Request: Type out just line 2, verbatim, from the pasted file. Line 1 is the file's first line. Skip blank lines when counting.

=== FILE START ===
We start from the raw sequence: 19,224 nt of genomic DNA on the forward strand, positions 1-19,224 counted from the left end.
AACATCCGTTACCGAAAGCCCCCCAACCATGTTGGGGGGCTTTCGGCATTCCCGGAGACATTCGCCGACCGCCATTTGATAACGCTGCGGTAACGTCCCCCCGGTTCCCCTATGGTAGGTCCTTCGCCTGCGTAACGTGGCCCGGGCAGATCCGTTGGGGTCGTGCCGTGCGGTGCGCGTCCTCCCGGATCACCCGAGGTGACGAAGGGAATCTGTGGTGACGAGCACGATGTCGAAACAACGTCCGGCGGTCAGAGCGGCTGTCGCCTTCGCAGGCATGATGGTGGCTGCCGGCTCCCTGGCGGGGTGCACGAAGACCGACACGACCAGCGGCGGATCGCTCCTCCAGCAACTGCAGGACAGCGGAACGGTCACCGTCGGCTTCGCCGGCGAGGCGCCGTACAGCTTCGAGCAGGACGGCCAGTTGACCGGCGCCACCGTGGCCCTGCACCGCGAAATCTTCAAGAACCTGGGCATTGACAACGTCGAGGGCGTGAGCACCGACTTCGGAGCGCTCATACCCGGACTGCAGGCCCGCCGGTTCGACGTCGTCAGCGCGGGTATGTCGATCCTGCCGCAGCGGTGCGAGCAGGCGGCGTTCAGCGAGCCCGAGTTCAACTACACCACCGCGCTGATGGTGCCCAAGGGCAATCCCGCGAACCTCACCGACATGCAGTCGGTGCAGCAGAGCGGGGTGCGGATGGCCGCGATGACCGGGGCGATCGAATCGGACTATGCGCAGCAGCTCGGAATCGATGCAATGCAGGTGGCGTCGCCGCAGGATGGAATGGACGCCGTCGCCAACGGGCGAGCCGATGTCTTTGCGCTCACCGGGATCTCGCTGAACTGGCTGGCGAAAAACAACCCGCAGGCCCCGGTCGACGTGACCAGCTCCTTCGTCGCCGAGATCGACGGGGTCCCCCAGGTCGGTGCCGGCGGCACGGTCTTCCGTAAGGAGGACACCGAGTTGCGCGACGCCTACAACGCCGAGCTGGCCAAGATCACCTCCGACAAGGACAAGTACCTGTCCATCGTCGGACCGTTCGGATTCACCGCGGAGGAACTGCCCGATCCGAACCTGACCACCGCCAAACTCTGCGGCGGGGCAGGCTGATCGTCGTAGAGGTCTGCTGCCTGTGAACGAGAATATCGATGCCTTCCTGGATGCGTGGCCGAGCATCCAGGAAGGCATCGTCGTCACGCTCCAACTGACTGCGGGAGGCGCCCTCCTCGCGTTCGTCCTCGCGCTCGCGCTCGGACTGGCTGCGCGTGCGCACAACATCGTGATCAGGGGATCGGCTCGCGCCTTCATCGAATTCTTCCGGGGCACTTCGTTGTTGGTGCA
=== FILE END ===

AACATCCGTTACCGAAAGCCCCCCAACCATGTTGGGGGGCTTTCGGCATTCCCGGAGACATTCGCCGACCGCCATTTGATAACGCTGCGGTAACGTCCCCCCGGTTCCCCTATGGTAGGTCCTTCGCCTGCGTAACGTGGCCCGGGCAGATCCGTTGGGGTCGTGCCGTGCGGTGCGCGTCCTCCCGGATCACCCGAGGTGACGAAGGGAATCTGTGGTGACGAGCACGATGTCGAAACAACGTCCGGCGGTCAGAGCGGCTGTCGCCTTCGCAGGCATGATGGTGGCTGCCGGCTCCCTGGCGGGGTGCACGAAGACCGACACGACCAGCGGCGGATCGCTCCTCCAGCAACTGCAGGACAGCGGAACGGTCACCGTCGGCTTCGCCGGCGAGGCGCCGTACAGCTTCGAGCAGGACGGCCAGTTGACCGGCGCCACCGTGGCCCTGCACCGCGAAATCTTCAAGAACCTGGGCATTGACAACGTCGAGGGCGTGAGCACCGACTTCGGAGCGCTCATACCCGGACTGCAGGCCCGCCGGTTCGACGTCGTCAGCGCGGGTATGTCGATCCTGCCGCAGCGGTGCGAGCAGGCGGCGTTCAGCGAGCCCGAGTTCAACTACACCACCGCGCTGATGGTGCCCAAGGGCAATCCCGCGAACCTCACCGACATGCAGTCGGTGCAGCAGAGCGGGGTGCGGATGGCCGCGATGACCGGGGCGATCGAATCGGACTATGCGCAGCAGCTCGGAATCGATGCAATGCAGGTGGCGTCGCCGCAGGATGGAATGGACGCCGTCGCCAACGGGCGAGCCGATGTCTTTGCGCTCACCGGGATCTCGCTGAACTGGCTGGCGAAAAACAACCCGCAGGCCCCGGTCGACGTGACCAGCTCCTTCGTCGCCGAGATCGACGGGGTCCCCCAGGTCGGTGCCGGCGGCACGGTCTTCCGTAAGGAGGACACCGAGTTGCGCGACGCCTACAACGCCGAGCTGGCCAAGATCACCTCCGACAAGGACAAGTACCTGTCCATCGTCGGACCGTTCGGATTCACCGCGGAGGAACTGCCCGATCCGAACCTGACCACCGCCAAACTCTGCGGCGGGGCAGGCTGATCGTCGTAGAGGTCTGCTGCCTGTGAACGAGAATATCGATGCCTTCCTGGATGCGTGGCCGAGCATCCAGGAAGGCATCGTCGTCACGCTCCAACTGACTGCGGGAGGCGCCCTCCTCGCGTTCGTCCTCGCGCTCGCGCTCGGACTGGCTGCGCGTGCGCACAACATCGTGATCAGGGGATCGGCTCGCGCCTTCATCGAATTCTTCCGGGGCACTTCGTTGTTGGTGCA